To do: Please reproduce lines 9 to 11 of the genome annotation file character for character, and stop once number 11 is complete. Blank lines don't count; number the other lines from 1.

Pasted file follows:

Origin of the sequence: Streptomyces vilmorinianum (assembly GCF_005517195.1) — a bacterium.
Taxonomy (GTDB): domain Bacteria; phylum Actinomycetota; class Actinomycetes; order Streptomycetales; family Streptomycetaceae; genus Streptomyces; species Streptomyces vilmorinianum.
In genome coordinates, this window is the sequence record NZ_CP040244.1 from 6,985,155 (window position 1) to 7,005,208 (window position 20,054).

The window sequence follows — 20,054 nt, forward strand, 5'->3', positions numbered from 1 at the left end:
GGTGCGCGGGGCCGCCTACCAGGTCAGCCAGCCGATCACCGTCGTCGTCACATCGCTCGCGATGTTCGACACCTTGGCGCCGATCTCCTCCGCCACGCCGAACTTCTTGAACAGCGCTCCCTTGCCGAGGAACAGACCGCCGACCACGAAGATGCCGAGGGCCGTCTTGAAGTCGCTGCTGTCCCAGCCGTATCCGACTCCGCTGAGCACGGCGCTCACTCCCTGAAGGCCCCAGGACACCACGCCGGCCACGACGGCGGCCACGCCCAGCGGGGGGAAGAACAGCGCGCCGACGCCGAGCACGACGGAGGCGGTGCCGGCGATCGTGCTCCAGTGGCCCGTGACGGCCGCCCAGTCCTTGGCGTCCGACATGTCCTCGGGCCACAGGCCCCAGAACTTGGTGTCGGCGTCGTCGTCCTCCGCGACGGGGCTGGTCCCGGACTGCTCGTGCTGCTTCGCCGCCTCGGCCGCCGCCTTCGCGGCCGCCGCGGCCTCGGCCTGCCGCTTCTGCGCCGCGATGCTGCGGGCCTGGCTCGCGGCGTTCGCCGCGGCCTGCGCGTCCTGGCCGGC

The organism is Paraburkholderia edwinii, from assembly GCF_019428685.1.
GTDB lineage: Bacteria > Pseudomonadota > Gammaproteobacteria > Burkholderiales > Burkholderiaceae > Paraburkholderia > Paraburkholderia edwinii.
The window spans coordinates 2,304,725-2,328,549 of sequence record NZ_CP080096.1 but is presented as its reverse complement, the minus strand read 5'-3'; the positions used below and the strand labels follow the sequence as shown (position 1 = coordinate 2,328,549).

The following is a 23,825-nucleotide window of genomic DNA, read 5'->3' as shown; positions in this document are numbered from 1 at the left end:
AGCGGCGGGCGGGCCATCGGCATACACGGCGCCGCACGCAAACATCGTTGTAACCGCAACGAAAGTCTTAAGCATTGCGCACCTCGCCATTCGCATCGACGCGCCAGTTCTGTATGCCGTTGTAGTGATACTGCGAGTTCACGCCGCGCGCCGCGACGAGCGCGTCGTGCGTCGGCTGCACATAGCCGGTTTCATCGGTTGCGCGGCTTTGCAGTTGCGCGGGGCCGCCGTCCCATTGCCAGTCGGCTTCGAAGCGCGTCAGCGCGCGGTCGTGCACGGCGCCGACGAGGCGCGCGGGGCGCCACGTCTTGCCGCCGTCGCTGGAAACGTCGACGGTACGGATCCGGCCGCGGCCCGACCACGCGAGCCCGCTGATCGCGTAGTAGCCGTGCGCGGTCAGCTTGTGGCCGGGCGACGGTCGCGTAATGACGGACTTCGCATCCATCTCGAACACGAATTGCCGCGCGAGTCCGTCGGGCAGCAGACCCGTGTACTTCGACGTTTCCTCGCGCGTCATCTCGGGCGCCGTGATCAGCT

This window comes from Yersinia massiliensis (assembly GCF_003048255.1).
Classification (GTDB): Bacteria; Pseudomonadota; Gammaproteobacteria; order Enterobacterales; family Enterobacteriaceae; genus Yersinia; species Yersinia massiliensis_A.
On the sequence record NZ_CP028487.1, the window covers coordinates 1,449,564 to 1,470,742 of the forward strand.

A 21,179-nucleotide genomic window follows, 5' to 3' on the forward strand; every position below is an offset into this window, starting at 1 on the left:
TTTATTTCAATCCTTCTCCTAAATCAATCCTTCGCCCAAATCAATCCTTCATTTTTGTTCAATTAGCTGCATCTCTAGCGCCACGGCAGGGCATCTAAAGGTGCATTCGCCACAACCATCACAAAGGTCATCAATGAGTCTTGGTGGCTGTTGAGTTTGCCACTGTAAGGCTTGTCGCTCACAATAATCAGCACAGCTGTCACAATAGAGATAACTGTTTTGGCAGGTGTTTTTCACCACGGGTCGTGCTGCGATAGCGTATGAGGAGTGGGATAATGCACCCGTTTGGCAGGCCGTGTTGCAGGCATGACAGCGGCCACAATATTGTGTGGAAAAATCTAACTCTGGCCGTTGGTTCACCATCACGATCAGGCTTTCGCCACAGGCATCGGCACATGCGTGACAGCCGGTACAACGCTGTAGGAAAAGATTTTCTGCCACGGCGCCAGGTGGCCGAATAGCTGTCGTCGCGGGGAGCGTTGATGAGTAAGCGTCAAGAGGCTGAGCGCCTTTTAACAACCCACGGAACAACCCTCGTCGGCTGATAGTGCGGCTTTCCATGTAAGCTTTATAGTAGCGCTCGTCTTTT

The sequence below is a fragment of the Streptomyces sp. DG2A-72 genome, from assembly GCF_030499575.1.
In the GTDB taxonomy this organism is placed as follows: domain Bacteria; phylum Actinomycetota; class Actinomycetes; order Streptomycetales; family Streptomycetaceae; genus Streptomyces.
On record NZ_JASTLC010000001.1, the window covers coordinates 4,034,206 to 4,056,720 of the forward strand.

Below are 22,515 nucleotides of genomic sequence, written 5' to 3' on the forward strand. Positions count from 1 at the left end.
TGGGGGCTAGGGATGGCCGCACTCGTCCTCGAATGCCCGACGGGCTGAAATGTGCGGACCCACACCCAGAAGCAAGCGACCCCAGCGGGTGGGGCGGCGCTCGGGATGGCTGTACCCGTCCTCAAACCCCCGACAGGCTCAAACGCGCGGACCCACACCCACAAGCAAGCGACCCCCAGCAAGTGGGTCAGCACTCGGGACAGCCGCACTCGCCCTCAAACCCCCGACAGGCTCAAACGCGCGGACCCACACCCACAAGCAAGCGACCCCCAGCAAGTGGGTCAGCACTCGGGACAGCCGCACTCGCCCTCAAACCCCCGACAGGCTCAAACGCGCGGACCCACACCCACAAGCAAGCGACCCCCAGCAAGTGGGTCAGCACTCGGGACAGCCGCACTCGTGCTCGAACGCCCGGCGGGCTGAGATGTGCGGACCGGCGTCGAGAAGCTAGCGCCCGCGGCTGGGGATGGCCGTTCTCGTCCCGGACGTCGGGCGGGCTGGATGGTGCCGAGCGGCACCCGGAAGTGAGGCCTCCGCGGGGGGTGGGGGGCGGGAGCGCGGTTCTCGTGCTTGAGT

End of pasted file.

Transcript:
The following is a 23,825-nucleotide window of genomic DNA, read 5'->3' as shown; positions in this document are numbered from 1 at the left end:
AGCGGCGGGCGGGCCATCGGCATACACGGCGCCGCACGCAAACATCGTTGTAACCGCAACGAAAGTCTTAAGCATTGCGCACCTCGCCATTCGCATCGACGCGCCAGTTCTGTATGCCGTTGTAGTGATACTGCGAGTTCACGCCGCGCGCCGCGACGAGCGCGTCGTGCGTCGGCTGCACATAGCCGGTTTCATCGGTTGCGCGGCTTTGCAGTTGCGCGGGGCCGCCGTCCCATTGCCAGTCGGCTTCGAAGCGCGTCAGCGCGCGGTCGTGCACGGCGCCGACGAGGCGCGCGGGGCGCCACGTCTTGCCGCCGTCGCTGGAAACGTCGACGGTACGGATCCGGCCGCGGCCCGACCACGCGAGCCCGCTGATCGCGTAGTAGCCGTGCGCGGTCAGCTTGTGGCCGGGCGACGGTCGCGTAATGACGGACTTCGCATCCATCTCGAACACGAATTGCCGCGCGAGTCCGTCGGGCAGCAGACCCGTGTACTTCGACGTTTCCTCGCGCGTCATCTCGGGCGCCGTGATCAGCT

This window comes from Yersinia massiliensis (assembly GCF_003048255.1).